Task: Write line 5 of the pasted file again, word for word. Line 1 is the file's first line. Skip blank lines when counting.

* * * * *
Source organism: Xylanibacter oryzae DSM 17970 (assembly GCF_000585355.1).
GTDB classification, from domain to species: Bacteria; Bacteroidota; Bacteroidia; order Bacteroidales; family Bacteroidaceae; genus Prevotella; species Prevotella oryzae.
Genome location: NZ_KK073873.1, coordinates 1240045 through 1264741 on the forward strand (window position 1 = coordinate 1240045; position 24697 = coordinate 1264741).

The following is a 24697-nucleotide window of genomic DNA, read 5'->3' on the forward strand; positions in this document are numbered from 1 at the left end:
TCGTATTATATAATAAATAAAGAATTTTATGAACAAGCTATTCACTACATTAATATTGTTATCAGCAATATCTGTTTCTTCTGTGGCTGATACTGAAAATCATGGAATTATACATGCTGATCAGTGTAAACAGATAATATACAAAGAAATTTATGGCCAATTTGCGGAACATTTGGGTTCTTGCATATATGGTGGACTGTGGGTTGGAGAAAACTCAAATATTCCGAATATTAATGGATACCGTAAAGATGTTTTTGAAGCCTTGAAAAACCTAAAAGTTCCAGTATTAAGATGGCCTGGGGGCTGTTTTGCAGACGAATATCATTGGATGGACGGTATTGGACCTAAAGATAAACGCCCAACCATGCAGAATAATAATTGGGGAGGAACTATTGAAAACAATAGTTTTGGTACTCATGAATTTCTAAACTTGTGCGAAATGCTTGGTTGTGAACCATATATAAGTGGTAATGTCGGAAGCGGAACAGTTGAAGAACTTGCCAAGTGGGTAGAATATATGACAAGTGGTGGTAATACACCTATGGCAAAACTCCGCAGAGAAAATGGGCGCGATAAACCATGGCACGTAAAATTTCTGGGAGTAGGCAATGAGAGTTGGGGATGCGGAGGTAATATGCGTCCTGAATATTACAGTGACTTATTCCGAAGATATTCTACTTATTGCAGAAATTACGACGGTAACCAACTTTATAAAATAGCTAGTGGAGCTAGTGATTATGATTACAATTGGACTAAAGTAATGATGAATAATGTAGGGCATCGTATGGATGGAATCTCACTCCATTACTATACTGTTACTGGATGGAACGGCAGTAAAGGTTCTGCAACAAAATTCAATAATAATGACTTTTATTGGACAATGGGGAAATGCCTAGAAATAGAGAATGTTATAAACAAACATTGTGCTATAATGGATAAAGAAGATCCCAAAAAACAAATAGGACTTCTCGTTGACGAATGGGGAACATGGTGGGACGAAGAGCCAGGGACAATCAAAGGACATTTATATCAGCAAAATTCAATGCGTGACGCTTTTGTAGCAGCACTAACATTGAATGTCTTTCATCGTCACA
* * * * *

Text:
TCGTATTATATAATAAATAAAGAATTTTATGAACAAGCTATTCACTACATTAATATTGTTATCAGCAATATCTGTTTCTTCTGTGGCTGATACTGAAAATCATGGAATTATACATGCTGATCAGTGTAAACAGATAATATACAAAGAAATTTATGGCCAATTTGCGGAACATTTGGGTTCTTGCATATATGGTGGACTGTGGGTTGGAGAAAACTCAAATATTCCGAATATTAATGGATACCGTAAAGATGTTTTTGAAGCCTTGAAAAACCTAAAAGTTCCAGTATTAAGATGGCCTGGGGGCTGTTTTGCAGACGAATATCATTGGATGGACGGTATTGGACCTAAAGATAAACGCCCAACCATGCAGAATAATAATTGGGGAGGAACTATTGAAAACAATAGTTTTGGTACTCATGAATTTCTAAACTTGTGCGAAATGCTTGGTTGTGAACCATATATAAGTGGTAATGTCGGAAGCGGAACAGTTGAAGAACTTGCCAAGTGGGTAGAATATATGACAAGTGGTGGTAATACACCTATGGCAAAACTCCGCAGAGAAAATGGGCGCGATAAACCATGGCACGTAAAATTTCTGGGAGTAGGCAATGAGAGTTGGGGATGCGGAGGTAATATGCGTCCTGAATATTACAGTGACTTATTCCGAAGATATTCTACTTATTGCAGAAATTACGACGGTAACCAACTTTATAAAATAGCTAGTGGAGCTAGTGATTATGATTACAATTGGACTAAAGTAATGATGAATAATGTAGGGCATCGTATGGATGGAATCTCACTCCATTACTATACTGTTACTGGATGGAACGGCAGTAAAGGTTCTGCAACAAAATTCAATAATAATGACTTTTATTGGACAATGGGGAAATGCCTAGAAATAGAGAATGTTATAAACAAACATTGTGCTATAATGGATAAAGAAGATCCCAAAAAACAAATAGGACTTCTCGTTGACGAATGGGGAACATGGTGGGACGAAGAGCCAGGGACAATCAAAGGACATTTATATCAGCAAAATTCAATGCGTGACGCTTTTGTAGCAGCACTAACATTGAATGTCTTTCATCGTCACA